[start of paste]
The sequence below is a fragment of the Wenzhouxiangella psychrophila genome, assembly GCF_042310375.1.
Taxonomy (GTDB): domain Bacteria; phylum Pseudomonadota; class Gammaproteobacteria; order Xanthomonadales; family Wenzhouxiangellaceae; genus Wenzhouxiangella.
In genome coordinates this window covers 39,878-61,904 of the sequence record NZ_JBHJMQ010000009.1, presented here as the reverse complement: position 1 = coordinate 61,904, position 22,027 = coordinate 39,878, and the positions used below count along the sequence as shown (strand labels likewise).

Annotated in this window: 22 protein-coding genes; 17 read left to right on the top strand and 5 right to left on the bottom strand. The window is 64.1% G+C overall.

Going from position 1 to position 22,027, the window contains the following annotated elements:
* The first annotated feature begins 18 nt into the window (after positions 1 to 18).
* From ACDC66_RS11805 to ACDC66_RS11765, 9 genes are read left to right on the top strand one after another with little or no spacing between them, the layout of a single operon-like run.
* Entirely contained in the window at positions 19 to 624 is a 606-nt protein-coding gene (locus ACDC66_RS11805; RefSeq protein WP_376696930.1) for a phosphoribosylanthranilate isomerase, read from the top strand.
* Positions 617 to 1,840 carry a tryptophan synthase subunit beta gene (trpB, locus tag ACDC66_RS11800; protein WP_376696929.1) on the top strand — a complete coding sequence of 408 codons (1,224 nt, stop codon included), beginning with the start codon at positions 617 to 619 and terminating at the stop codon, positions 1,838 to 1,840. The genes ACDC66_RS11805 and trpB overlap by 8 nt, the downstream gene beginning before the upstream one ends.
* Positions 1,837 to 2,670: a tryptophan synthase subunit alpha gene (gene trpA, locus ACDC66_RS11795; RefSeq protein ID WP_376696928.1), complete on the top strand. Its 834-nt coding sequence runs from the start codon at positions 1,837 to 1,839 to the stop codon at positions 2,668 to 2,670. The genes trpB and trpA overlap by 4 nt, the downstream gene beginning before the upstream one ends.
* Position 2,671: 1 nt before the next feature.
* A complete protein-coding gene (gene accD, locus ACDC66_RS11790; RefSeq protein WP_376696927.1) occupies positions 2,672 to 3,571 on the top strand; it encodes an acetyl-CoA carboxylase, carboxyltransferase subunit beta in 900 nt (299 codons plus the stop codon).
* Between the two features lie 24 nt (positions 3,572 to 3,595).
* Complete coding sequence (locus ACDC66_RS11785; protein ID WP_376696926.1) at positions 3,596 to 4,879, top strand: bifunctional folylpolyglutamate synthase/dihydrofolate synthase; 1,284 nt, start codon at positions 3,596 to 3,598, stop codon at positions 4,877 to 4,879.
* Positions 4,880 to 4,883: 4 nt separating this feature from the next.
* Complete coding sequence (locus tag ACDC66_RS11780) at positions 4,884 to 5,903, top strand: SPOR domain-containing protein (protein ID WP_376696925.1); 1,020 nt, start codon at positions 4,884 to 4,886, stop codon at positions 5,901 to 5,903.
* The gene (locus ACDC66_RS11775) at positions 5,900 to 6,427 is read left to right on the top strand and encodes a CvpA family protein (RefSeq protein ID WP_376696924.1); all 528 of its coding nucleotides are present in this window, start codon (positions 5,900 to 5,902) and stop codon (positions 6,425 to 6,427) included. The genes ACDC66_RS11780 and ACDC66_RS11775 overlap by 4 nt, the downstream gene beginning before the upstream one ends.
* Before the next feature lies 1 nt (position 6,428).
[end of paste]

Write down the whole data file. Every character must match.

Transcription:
The sequence below is a fragment of the Wenzhouxiangella psychrophila genome, assembly GCF_042310375.1.
Taxonomy (GTDB): domain Bacteria; phylum Pseudomonadota; class Gammaproteobacteria; order Xanthomonadales; family Wenzhouxiangellaceae; genus Wenzhouxiangella.
In genome coordinates this window covers 39,878-61,904 of the sequence record NZ_JBHJMQ010000009.1, presented here as the reverse complement: position 1 = coordinate 61,904, position 22,027 = coordinate 39,878, and the positions used below count along the sequence as shown (strand labels likewise).

Annotated in this window: 22 protein-coding genes; 17 read left to right on the top strand and 5 right to left on the bottom strand. The window is 64.1% G+C overall.

Going from position 1 to position 22,027, the window contains the following annotated elements:
* The first annotated feature begins 18 nt into the window (after positions 1 to 18).
* From ACDC66_RS11805 to ACDC66_RS11765, 9 genes are read left to right on the top strand one after another with little or no spacing between them, the layout of a single operon-like run.
* Entirely contained in the window at positions 19 to 624 is a 606-nt protein-coding gene (locus ACDC66_RS11805; RefSeq protein WP_376696930.1) for a phosphoribosylanthranilate isomerase, read from the top strand.
* Positions 617 to 1,840 carry a tryptophan synthase subunit beta gene (trpB, locus tag ACDC66_RS11800; protein WP_376696929.1) on the top strand — a complete coding sequence of 408 codons (1,224 nt, stop codon included), beginning with the start codon at positions 617 to 619 and terminating at the stop codon, positions 1,838 to 1,840. The genes ACDC66_RS11805 and trpB overlap by 8 nt, the downstream gene beginning before the upstream one ends.
* Positions 1,837 to 2,670: a tryptophan synthase subunit alpha gene (gene trpA, locus ACDC66_RS11795; RefSeq protein ID WP_376696928.1), complete on the top strand. Its 834-nt coding sequence runs from the start codon at positions 1,837 to 1,839 to the stop codon at positions 2,668 to 2,670. The genes trpB and trpA overlap by 4 nt, the downstream gene beginning before the upstream one ends.
* Position 2,671: 1 nt before the next feature.
* A complete protein-coding gene (gene accD, locus ACDC66_RS11790; RefSeq protein WP_376696927.1) occupies positions 2,672 to 3,571 on the top strand; it encodes an acetyl-CoA carboxylase, carboxyltransferase subunit beta in 900 nt (299 codons plus the stop codon).
* Between the two features lie 24 nt (positions 3,572 to 3,595).
* Complete coding sequence (locus ACDC66_RS11785; protein ID WP_376696926.1) at positions 3,596 to 4,879, top strand: bifunctional folylpolyglutamate synthase/dihydrofolate synthase; 1,284 nt, start codon at positions 3,596 to 3,598, stop codon at positions 4,877 to 4,879.
* Positions 4,880 to 4,883: 4 nt separating this feature from the next.
* Complete coding sequence (locus tag ACDC66_RS11780) at positions 4,884 to 5,903, top strand: SPOR domain-containing protein (protein ID WP_376696925.1); 1,020 nt, start codon at positions 4,884 to 4,886, stop codon at positions 5,901 to 5,903.
* The gene (locus ACDC66_RS11775) at positions 5,900 to 6,427 is read left to right on the top strand and encodes a CvpA family protein (RefSeq protein ID WP_376696924.1); all 528 of its coding nucleotides are present in this window, start codon (positions 5,900 to 5,902) and stop codon (positions 6,425 to 6,427) included. The genes ACDC66_RS11780 and ACDC66_RS11775 overlap by 4 nt, the downstream gene beginning before the upstream one ends.
* Before the next feature lies 1 nt (position 6,428).